At the very least, these things should have been re-programmable. Like his Proctors. They were people, sort of, and they could be retrained. Future generations of Proctors would be programmable—or that was what he’d proposed when he’d pitched the Proctor Program to the Community Membership. Ronningers, however, had no humanity left in them. Ronningers didn’t think, didn’t feel, didn’t have a conscience. At least William’s Proctors, even if they ended up so brainwashed they lost all perspective, would be people not machines.
That was what bothered William the most: how Ronningers were made. They started with a normal human design but then, the human had to die for the Ronninger “brain” to be installed. After all, you had to scrape out the human skull to make room for the hardware. It was untenable, from cradle to grave—literally, for the human. He simply couldn’t believe Drew, his Drew, had bought into this plan.

Drew was trying to make a Ronninger that could be reprogrammed in vivo, one that could learn. To Drew, it was more of an AI question than an AL design flaw, so he’d tried to enlist the help of their resident AI expert, Joshua Scherrer. Of course, Russian Orthodox Fundamentalist Scherrer would have nothing to do with the Ronninger project. He might share a building with Andrew but he didn’t want to share his work ethics. William didn’t blame him. William didn’t want to share Andrew’s ethics at the moment either.

Without Scherrer’s assistance, Drew had forged ahead alone. He’d already failed through two versions this month. For those, he’d used the shells of people who’d been dead before the crèche could be opened to attempt resuscitation, but this last one hadn’t been dead yet. Drew had actually terminated the man—still inside the crèche! That was murder, plain and simple. It was hard for William to believe that Drew had actually crossed that line. The man he’d fallen in love with all those years ago could never kill someone in cold blood that way.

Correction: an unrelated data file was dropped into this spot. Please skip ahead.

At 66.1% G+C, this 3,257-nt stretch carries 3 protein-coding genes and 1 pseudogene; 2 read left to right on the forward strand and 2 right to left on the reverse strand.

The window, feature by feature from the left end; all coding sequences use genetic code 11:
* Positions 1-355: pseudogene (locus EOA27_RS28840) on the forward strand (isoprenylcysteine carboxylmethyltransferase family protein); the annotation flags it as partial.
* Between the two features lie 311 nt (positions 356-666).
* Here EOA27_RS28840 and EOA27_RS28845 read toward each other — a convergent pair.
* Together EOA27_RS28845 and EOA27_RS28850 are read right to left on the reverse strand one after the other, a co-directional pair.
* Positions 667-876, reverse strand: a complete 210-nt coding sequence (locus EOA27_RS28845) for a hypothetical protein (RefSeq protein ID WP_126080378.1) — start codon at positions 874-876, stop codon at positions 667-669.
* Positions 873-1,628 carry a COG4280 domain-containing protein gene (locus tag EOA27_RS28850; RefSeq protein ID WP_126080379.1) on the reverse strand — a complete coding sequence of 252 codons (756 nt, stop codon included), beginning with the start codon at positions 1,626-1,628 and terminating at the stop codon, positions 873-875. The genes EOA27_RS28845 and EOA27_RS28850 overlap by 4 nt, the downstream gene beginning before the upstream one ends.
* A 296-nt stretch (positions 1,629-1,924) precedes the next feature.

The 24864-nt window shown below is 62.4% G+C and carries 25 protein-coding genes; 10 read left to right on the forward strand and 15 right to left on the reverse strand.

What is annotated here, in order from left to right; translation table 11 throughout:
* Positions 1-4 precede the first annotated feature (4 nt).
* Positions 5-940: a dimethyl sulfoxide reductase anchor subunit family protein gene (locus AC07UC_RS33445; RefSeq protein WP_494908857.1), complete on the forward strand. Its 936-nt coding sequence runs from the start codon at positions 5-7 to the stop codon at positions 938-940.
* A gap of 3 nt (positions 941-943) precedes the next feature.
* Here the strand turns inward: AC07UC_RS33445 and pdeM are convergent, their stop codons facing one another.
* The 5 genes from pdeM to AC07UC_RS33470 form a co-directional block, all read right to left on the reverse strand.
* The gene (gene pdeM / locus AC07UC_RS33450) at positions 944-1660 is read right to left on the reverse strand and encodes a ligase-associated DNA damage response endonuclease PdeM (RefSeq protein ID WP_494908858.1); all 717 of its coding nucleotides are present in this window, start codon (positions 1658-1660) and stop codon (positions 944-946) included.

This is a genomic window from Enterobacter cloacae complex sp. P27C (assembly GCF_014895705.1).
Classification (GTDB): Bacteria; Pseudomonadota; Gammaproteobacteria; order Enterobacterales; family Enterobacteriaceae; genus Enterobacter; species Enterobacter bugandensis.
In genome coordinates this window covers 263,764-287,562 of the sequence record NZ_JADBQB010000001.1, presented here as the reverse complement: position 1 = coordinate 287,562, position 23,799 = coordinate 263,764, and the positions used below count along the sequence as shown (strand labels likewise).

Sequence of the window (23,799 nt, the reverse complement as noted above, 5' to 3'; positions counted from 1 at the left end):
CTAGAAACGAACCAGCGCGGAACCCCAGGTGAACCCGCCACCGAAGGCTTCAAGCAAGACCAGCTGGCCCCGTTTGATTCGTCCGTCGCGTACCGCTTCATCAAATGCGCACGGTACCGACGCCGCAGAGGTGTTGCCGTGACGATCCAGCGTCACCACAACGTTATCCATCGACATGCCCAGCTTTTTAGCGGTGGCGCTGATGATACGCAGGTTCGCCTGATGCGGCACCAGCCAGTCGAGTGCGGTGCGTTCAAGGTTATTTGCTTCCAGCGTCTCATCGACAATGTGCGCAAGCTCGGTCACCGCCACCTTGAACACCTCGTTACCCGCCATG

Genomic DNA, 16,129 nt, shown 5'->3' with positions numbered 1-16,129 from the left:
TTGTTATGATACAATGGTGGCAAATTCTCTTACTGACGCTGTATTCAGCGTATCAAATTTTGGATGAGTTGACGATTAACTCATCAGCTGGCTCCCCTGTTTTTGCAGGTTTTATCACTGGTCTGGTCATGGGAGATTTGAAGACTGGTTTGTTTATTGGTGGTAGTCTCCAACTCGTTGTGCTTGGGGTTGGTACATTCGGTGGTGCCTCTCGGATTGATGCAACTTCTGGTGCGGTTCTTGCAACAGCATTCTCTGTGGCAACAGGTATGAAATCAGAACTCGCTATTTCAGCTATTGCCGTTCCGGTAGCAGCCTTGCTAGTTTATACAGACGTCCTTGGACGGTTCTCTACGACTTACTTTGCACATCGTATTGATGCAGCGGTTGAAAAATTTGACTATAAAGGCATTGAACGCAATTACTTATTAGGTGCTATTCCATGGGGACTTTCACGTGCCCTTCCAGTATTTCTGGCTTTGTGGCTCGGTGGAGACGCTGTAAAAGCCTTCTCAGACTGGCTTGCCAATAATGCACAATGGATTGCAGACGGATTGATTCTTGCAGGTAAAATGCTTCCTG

A gathering of the entire Original Membership had called William in and confronted him, as though he’d know what Drew was doing in his lab--no, as though he were responsible for what Drew was doing in his lab. William had insisted there had to be a mistake so they’d sent him here to find out. If he opened that door and found a dead Proctor lying on the table, there’d be no denying it, no turning back. William would have to kick Andrew out of his own lab and lock it down. Worse, William would have to accept that the man he’d once loved had turned into a murderer and end their marriage. William wasn’t sure which would be harder.